Dear ADI,

We would like to inform you about the unofficial Driving Theory & Driving Test websites that are ripping off Learner Drivers to the tune of an estimated €200,000 per year. The Road Safety Authority (RSA) and the Union of Students in Ireland (USI) have teamed up to warn Driver Theory Test and Driving Test applicants to only book their tests through official websites.

The call comes as figures show that unofficial third party websites in the UK could be profiting in excess of an estimated €200,000 each year by charging unsuspecting Theory and Driving Test customers in Ireland an unnecessary extra fee to book their tests.

Last year, one in eight Driver Theory Test candidates in Ireland, approximately 7,000 customers, booked their theory test through these unofficial websites, paying up to an additional €23 on top of the theory test fee. As a result, the operators of these websites are making an estimated €90,000 to €160,000 annually from Driver Theory Test customers. In addition, over 4,750 people who applied for their driving test, since July 2011, have also been affected, paying an additional €18 per booking, netting these bogus sites over €73,000

Mr Declan Naughton, Director of Driver Testing and Licensing with the Road Safety Authority said, “We are really concerned that customers in Ireland are being ripped off by these websites who are charging customers up to €23 extra to book their theory or driving test for them. These so-called services are making a huge profit at the expense of unsuspecting customers who may not realise that they are paying a totally unnecessary extra cost to book their test. We want to remind customers that when they book their test through the official channels, there are no hidden extras; they only pay the cost of the test itself. In addition, their data will be stored in accordance with Irish Data Protection Laws.”

Explaining how customers may end up on one of these websites instead of on the official test booking websites, Mr Naughton said, “These unofficial websites advertise to book theory and driving tests online and customers think that they are the booking on official websites, which they are not. These websites lure customers in by appearing official, using words associated with the driving and theory test and even using our name. The RSA has tried to beat these sites at their own game by advertising the official sites online. However, many customers continue to book their tests on the unofficial sites. The only winners are the unofficial sites in the UK who are targeting unsuspecting learner drivers, and companies like Google, who profit from all the advertising.”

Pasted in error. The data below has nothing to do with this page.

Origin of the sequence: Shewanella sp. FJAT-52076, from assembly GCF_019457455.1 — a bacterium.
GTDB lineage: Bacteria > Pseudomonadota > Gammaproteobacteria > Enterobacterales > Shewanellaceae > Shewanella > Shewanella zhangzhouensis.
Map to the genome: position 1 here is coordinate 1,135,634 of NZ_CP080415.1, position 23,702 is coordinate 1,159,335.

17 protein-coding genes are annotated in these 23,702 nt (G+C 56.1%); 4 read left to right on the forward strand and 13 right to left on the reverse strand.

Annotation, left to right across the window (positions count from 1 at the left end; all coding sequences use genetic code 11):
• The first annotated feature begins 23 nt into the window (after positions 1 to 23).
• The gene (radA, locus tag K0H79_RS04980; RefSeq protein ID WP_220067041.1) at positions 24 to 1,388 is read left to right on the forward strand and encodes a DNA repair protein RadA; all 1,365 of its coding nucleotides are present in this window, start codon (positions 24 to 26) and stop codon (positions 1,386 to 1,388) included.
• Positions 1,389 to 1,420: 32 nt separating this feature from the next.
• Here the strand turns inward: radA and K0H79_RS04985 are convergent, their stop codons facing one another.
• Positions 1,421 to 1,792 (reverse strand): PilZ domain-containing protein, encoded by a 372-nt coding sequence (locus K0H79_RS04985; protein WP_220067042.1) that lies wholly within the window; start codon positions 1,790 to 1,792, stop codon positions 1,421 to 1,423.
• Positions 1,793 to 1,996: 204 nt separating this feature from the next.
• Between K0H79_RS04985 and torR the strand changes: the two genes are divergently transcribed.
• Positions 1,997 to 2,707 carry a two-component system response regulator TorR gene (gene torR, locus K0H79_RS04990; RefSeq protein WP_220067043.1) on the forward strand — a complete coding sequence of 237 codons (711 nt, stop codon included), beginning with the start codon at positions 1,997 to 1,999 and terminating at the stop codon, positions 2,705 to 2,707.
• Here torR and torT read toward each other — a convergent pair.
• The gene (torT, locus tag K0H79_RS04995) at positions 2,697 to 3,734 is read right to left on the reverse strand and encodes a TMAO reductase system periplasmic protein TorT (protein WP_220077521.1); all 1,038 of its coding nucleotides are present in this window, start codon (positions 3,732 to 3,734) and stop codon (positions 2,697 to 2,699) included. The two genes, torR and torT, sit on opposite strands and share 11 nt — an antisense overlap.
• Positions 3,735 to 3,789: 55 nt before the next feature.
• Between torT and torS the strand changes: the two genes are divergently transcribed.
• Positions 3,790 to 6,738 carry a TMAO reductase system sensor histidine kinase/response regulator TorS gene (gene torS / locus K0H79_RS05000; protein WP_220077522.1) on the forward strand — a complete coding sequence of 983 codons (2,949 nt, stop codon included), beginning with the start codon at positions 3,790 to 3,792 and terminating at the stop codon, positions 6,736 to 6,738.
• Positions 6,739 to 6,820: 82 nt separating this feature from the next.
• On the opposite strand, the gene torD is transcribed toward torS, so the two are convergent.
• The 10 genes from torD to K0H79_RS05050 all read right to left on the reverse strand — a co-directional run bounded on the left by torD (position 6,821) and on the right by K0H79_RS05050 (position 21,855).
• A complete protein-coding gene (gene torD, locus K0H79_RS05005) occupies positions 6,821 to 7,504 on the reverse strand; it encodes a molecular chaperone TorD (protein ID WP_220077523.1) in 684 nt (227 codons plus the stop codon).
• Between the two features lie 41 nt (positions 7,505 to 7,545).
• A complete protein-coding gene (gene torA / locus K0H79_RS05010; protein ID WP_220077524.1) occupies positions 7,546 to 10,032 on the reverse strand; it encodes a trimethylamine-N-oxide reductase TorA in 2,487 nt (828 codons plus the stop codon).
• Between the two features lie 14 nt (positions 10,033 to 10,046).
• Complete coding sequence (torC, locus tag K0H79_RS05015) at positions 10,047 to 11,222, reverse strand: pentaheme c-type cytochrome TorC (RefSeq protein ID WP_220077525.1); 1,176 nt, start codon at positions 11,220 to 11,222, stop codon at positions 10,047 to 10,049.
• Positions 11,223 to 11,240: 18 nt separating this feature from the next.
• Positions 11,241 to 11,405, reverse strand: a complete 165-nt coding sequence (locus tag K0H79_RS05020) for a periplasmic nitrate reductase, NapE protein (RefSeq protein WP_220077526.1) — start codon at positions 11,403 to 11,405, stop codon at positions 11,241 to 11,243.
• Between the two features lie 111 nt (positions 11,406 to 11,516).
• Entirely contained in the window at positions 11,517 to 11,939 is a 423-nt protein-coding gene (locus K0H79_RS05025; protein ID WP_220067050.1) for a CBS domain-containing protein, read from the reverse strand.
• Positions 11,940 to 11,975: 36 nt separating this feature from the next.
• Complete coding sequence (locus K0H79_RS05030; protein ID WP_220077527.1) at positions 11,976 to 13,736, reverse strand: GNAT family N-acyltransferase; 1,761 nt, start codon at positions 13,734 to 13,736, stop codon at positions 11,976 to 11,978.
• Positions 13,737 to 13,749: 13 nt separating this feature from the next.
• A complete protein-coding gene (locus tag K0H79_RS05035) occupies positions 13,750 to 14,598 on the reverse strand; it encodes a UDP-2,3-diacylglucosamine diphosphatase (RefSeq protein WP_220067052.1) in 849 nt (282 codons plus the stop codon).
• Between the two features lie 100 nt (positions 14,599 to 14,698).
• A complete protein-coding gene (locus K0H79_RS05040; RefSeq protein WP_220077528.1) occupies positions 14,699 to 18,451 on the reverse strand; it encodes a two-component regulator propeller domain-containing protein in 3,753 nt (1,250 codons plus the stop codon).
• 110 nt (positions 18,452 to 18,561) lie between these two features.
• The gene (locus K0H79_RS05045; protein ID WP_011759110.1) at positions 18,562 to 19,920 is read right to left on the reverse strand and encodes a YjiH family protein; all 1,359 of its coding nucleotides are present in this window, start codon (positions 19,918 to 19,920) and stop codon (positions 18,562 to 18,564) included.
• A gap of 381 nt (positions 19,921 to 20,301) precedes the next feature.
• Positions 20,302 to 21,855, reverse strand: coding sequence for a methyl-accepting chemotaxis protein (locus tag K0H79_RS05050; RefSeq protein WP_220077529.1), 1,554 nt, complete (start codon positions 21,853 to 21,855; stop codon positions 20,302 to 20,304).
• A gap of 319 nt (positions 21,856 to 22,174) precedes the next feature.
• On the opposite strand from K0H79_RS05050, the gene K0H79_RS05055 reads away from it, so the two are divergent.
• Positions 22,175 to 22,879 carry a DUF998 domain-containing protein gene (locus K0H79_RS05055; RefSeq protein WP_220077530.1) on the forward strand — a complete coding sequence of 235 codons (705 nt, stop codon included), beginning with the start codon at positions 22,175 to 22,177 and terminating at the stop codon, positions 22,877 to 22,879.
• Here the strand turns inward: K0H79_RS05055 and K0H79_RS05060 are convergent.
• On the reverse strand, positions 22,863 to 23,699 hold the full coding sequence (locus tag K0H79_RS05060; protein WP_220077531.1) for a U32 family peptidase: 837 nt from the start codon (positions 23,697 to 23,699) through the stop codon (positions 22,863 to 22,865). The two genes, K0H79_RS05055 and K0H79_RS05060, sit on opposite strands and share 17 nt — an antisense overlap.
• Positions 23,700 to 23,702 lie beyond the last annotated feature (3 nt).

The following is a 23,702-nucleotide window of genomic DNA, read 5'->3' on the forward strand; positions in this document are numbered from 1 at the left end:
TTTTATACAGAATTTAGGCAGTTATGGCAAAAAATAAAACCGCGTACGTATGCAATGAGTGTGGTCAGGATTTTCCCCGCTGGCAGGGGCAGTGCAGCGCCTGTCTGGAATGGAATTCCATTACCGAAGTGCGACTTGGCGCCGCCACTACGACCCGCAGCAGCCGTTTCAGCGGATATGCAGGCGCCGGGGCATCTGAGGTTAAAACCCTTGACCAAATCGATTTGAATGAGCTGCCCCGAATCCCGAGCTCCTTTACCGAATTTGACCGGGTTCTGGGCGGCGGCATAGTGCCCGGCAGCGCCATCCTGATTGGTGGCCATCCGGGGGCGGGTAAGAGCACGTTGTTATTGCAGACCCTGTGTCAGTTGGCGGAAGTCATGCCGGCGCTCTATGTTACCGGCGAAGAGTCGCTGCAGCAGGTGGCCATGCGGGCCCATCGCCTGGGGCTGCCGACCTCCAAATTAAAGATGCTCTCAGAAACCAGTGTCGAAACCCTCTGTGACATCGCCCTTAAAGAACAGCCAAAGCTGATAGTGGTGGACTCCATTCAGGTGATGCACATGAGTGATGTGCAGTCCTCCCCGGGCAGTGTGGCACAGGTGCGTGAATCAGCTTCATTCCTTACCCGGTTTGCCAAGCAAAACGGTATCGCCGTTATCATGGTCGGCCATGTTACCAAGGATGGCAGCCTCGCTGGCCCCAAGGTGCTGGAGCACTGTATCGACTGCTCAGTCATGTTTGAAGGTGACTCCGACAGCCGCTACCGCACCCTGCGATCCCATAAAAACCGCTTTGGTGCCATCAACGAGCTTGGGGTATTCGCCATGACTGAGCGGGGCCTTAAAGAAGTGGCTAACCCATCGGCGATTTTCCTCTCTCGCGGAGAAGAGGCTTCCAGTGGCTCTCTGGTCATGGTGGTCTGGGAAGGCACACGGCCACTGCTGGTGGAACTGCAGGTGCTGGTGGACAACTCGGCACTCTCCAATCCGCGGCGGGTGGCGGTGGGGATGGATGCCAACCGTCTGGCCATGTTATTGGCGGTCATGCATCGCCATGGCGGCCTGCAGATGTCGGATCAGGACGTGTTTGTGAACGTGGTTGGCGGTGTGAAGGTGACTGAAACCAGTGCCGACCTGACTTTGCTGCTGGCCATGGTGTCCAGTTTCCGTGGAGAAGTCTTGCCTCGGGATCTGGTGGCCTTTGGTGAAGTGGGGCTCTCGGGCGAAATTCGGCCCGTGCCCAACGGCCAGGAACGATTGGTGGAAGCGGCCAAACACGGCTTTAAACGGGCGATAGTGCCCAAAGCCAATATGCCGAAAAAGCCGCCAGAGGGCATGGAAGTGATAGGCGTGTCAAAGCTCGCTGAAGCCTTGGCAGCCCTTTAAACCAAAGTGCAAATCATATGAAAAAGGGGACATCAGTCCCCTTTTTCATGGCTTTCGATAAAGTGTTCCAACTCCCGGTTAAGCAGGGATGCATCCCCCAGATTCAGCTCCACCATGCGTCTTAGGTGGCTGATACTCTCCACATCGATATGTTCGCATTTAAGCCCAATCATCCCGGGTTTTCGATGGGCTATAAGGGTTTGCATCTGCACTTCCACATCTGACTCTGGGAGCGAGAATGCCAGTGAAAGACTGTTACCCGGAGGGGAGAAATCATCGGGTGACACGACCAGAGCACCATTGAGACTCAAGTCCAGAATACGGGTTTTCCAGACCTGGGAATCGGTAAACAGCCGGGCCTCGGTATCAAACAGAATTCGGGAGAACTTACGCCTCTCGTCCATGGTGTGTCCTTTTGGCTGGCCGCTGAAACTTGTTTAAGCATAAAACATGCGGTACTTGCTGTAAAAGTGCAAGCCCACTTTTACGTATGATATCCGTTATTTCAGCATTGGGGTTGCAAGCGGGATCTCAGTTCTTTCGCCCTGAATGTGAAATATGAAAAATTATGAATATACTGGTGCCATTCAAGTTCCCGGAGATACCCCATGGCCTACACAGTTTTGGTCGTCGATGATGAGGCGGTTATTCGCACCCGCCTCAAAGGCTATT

The RSA is also warning learner drivers of the dangers of passing on their personal details, such as their PPS number and driver number, to these sites. While such information is required to book a test, it should only be provided when booking a theory test and driving test on the official RSA Driving Test application website and the official driver theory test website where you will only be charged the cost of the test.

Joe O’Connor, President, Union of Students of Ireland commented, “It is unacceptable that these websites try to trick learner drivers into paying an extra fee to book their test. Students are already under pressure with mounting college fees and expenses and we would urge all students to only book their tests through the RSA’s official channels. For many students, the additional booking charge of over €20 can make a significant difference when relying on a grant or waiting for their next paycheque.”

Concluding Declan Naughton, RSA said, “Consumers need to be extra vigilant when booking their Driver Theory Test or Driving Test online. Unofficial third party companies advertise on search engines and in some cases they may look similar to that of the official website. They do not adhere to Irish Data Protection Laws, therefore your personal details, including your PPS number, driver number and credit card details may be compromised during the booking process.”

The RSA has highlighted the gathering of such personal data by these unofficial websites to the Data Protection Commissioner. However, as these websites are outside of Irish jurisdiction, Irish agencies are unable to bring proceedings against them. The RSA will continue to monitor these websites and explore new ways to negate their online activity.